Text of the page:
Visitors at Gilnockie.

This evening, I am focusing on Gilnockie Tower in the Scottish Borders region. This is the only survivor from around 60-80 stone or wooden towers of similar design in the region of Eskdale, Ewesdale and Liddesdale. The Tower dates from the 16th century and is situated on the west bank of the River Esk. The Tower is privately owned and known as the Clan Armstrong Centre. However, there is no documented proof of connection with any Armstrong prior to the 20th century.

First Floor at Gilnockie.

Second Floor Bedroom at Gilnockie.

Third Floor Museum at Gilnockie.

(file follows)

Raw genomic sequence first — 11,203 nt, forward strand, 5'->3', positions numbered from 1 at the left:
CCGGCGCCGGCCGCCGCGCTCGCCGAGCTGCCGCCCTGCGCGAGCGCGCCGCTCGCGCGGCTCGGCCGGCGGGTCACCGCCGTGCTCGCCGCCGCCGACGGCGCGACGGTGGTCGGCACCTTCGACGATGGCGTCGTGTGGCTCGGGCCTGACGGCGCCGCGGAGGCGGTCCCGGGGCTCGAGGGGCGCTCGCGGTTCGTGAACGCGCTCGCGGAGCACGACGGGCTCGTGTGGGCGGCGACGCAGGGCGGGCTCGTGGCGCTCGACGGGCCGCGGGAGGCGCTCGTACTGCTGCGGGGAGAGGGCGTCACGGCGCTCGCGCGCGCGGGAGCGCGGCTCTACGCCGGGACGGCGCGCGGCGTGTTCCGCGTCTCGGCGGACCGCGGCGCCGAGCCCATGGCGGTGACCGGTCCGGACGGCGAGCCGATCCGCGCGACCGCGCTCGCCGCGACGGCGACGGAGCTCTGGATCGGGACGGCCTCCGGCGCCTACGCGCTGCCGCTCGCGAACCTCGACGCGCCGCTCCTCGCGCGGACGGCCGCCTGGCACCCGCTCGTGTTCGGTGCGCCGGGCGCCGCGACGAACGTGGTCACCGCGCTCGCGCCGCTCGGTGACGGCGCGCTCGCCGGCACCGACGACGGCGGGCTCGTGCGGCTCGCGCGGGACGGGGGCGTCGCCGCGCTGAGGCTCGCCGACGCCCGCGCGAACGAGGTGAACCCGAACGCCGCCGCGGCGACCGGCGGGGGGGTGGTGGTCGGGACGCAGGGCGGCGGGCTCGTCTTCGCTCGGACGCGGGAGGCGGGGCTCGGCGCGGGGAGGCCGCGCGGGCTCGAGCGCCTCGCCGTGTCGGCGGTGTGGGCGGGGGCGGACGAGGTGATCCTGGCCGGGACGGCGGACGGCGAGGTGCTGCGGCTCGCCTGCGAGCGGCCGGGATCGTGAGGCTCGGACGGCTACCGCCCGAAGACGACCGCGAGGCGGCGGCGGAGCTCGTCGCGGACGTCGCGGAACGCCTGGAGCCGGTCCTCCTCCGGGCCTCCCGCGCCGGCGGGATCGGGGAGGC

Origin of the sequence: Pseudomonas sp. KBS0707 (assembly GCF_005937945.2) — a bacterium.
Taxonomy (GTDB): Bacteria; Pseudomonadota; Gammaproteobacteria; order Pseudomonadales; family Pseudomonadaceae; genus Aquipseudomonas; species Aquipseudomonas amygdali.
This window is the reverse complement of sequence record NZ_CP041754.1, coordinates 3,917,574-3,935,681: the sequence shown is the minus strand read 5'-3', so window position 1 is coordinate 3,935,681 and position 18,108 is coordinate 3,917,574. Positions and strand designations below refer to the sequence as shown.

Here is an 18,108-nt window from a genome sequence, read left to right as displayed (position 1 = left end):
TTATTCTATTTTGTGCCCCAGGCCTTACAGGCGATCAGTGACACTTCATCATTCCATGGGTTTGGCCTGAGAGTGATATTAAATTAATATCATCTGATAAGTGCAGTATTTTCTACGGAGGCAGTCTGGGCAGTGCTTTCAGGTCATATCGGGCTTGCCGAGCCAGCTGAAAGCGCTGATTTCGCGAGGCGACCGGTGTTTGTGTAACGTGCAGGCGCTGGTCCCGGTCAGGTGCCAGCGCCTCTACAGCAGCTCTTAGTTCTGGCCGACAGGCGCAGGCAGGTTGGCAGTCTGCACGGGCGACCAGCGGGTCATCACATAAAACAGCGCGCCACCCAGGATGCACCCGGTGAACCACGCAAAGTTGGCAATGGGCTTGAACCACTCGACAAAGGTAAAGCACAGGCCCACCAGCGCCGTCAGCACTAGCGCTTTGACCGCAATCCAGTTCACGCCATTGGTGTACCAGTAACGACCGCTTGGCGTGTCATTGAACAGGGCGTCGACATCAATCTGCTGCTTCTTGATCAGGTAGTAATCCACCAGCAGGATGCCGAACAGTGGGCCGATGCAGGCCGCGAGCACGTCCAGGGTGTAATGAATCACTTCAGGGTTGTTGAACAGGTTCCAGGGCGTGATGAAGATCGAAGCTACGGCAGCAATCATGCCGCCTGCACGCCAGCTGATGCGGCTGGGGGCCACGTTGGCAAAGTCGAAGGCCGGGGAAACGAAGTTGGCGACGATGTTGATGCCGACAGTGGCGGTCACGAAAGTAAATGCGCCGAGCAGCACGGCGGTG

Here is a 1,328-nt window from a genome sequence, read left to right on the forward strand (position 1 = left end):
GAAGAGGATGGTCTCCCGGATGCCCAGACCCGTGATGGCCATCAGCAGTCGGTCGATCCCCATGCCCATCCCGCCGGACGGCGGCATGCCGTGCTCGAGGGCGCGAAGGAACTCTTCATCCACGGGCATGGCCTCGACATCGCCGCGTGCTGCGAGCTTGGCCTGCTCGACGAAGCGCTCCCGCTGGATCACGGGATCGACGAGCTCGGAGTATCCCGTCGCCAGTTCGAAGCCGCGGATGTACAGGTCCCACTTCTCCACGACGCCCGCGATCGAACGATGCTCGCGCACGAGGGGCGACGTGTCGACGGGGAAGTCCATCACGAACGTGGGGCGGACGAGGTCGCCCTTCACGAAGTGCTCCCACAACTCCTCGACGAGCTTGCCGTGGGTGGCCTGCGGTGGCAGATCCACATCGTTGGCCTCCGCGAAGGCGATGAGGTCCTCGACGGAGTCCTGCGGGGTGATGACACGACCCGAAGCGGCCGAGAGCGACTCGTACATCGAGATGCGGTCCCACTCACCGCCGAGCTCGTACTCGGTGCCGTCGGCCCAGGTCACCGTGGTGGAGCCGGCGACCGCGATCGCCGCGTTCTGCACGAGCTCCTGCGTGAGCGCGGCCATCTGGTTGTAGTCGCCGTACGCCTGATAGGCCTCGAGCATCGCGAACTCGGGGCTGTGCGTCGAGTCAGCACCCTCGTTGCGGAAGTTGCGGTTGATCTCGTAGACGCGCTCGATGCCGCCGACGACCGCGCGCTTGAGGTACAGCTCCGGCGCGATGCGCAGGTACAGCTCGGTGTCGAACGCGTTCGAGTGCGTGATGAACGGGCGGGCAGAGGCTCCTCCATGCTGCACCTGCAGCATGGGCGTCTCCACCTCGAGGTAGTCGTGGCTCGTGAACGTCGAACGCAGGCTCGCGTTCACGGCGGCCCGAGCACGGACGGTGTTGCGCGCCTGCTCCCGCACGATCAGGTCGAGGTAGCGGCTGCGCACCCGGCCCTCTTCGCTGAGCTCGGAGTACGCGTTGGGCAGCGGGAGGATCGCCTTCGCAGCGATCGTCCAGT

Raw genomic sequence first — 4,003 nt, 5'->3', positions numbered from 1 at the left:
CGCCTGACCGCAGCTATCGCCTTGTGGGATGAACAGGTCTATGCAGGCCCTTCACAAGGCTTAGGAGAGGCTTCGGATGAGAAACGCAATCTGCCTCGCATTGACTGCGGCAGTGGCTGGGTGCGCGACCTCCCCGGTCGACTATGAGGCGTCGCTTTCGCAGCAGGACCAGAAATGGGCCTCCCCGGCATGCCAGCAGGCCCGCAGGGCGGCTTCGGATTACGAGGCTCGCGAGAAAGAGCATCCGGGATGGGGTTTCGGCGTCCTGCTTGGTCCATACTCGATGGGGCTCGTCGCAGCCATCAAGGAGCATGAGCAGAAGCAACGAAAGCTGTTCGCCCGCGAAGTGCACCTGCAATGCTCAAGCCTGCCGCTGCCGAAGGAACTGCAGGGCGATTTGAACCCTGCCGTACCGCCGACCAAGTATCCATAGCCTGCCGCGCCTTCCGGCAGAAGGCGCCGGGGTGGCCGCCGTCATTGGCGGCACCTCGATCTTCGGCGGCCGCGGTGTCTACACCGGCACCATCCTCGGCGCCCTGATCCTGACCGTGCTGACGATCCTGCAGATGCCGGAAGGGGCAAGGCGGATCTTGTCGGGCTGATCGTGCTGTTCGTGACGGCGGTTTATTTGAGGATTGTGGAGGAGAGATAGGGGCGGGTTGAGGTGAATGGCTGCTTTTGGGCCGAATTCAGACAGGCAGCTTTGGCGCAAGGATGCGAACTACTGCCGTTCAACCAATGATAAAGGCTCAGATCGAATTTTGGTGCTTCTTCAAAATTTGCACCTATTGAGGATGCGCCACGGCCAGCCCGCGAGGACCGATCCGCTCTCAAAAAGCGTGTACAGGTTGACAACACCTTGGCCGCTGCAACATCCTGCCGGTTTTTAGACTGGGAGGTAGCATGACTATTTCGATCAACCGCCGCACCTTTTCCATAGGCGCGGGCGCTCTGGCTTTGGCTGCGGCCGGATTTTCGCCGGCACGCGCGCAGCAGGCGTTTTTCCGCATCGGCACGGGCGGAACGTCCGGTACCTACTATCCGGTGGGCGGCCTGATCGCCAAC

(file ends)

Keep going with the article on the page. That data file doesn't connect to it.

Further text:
Third Floor Window Seat.

Doorstep featuring Neolithic era ‘cup and ring’ decoration.

The Tower was originally named Holehouse (house by the hole) with hole referring to the nearby quarry formed when the Tower was originally built.It was registered as Gilnockie in 1937 and as Gilnockie Tower in 1981. At the latter date it was described as “this oblong tower-house of 16th century date stands to a height of four storeys and a garret and bears a beacon-stance on the SSW gable. Attributed to the Armstrongs.” There is speculation that the Tower was connected with the infamous Johnnie Armstrong, the last Chief of Clan Armstrong.

The Tower is open seven days a week and incorporates a cafe facility.Can be included in a day tour of Armstrong connected sites in the locale.

Gilnockie Tower is located close to the village of Canonbie, five miles south of Langholm and sixteen miles directly north of Carlisle.